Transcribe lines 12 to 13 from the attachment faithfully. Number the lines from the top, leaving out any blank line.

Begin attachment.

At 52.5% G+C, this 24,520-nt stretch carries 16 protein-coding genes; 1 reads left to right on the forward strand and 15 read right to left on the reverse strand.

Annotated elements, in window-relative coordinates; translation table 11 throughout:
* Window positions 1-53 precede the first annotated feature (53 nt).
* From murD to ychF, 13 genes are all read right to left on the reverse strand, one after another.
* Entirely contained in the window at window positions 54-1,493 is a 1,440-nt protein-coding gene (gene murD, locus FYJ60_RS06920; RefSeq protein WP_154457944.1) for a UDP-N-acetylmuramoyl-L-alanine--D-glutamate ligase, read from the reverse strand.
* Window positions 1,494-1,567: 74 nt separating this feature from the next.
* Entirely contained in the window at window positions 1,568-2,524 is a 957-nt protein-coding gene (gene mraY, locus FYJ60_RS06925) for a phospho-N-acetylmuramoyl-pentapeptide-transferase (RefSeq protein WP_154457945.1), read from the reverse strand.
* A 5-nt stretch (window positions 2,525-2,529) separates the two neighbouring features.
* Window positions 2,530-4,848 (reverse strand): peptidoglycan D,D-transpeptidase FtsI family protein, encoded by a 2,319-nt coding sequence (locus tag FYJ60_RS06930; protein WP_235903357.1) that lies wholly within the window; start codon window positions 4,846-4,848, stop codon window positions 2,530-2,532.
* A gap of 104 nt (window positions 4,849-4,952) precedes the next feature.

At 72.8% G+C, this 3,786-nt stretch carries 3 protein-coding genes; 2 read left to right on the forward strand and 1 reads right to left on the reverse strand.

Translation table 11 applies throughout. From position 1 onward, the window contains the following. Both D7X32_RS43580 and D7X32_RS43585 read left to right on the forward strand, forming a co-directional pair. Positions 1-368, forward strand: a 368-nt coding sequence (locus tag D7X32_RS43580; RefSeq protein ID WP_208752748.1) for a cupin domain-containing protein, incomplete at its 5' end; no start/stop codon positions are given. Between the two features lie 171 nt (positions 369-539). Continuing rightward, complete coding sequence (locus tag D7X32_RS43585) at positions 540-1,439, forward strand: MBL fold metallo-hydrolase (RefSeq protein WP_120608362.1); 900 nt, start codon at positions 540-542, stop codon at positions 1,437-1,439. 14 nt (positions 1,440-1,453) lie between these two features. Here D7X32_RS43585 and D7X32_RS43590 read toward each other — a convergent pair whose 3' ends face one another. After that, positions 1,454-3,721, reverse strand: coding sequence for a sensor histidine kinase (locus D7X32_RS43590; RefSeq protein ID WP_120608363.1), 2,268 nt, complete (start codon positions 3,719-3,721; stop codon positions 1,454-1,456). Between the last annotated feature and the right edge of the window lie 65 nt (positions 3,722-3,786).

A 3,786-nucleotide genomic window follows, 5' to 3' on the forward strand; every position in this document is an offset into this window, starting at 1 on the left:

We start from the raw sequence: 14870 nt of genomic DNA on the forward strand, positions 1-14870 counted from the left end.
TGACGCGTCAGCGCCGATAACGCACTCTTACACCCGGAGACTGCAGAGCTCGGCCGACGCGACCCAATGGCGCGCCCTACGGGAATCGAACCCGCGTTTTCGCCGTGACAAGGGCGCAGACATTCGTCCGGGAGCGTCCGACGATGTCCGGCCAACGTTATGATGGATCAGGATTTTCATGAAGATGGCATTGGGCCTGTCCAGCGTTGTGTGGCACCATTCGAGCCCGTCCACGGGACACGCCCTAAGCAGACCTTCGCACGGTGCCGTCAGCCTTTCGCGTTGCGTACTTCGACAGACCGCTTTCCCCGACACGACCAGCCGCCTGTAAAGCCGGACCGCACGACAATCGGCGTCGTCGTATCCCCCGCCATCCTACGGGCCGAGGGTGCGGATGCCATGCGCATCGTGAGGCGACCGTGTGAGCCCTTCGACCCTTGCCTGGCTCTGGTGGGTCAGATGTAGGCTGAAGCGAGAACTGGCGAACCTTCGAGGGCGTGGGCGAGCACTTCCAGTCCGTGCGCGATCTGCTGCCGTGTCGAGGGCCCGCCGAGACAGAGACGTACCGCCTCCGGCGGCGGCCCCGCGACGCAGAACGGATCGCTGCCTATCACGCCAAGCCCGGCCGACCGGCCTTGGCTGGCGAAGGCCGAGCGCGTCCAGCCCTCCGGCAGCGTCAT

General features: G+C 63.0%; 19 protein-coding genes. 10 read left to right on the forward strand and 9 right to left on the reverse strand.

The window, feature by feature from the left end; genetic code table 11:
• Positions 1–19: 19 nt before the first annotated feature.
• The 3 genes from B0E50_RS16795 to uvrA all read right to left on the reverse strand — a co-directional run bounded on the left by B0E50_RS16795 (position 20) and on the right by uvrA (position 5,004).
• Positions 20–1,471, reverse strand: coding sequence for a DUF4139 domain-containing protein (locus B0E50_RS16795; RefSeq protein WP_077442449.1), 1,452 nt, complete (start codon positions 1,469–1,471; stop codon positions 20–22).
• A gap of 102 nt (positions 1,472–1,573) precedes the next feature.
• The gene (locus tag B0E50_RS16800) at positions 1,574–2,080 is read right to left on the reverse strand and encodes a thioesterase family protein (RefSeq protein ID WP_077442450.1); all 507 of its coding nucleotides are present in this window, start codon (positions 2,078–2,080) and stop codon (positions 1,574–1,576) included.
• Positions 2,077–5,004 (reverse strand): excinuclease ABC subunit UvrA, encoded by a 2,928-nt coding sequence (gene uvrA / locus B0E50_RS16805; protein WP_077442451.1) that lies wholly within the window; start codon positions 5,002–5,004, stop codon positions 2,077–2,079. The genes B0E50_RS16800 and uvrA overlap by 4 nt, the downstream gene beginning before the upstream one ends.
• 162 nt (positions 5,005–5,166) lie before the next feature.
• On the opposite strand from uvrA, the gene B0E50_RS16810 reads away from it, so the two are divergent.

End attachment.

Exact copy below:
Translation table 11 applies throughout. From position 1 onward, the window contains the following. Both D7X32_RS43580 and D7X32_RS43585 read left to right on the forward strand, forming a co-directional pair. Positions 1-368, forward strand: a 368-nt coding sequence (locus tag D7X32_RS43580; RefSeq protein ID WP_208752748.1) for a cupin domain-containing protein, incomplete at its 5' end; no start/stop codon positions are given. Between the two features lie 171 nt (positions 369-539). Continuing rightward, complete coding sequence (locus tag D7X32_RS43585) at positions 540-1,439, forward strand: MBL fold metallo-hydrolase (RefSeq protein WP_120608362.1); 900 nt, start codon at positions 540-542, stop codon at positions 1,437-1,439. 14 nt (positions 1,440-1,453) lie between these two features. Here D7X32_RS43585 and D7X32_RS43590 read toward each other — a convergent pair whose 3' ends face one another. After that, positions 1,454-3,721, reverse strand: coding sequence for a sensor histidine kinase (locus D7X32_RS43590; RefSeq protein ID WP_120608363.1), 2,268 nt, complete (start codon positions 3,719-3,721; stop codon positions 1,454-1,456). Between the last annotated feature and the right edge of the window lie 65 nt (positions 3,722-3,786).

A 3,786-nucleotide genomic window follows, 5' to 3' on the forward strand; every position in this document is an offset into this window, starting at 1 on the left: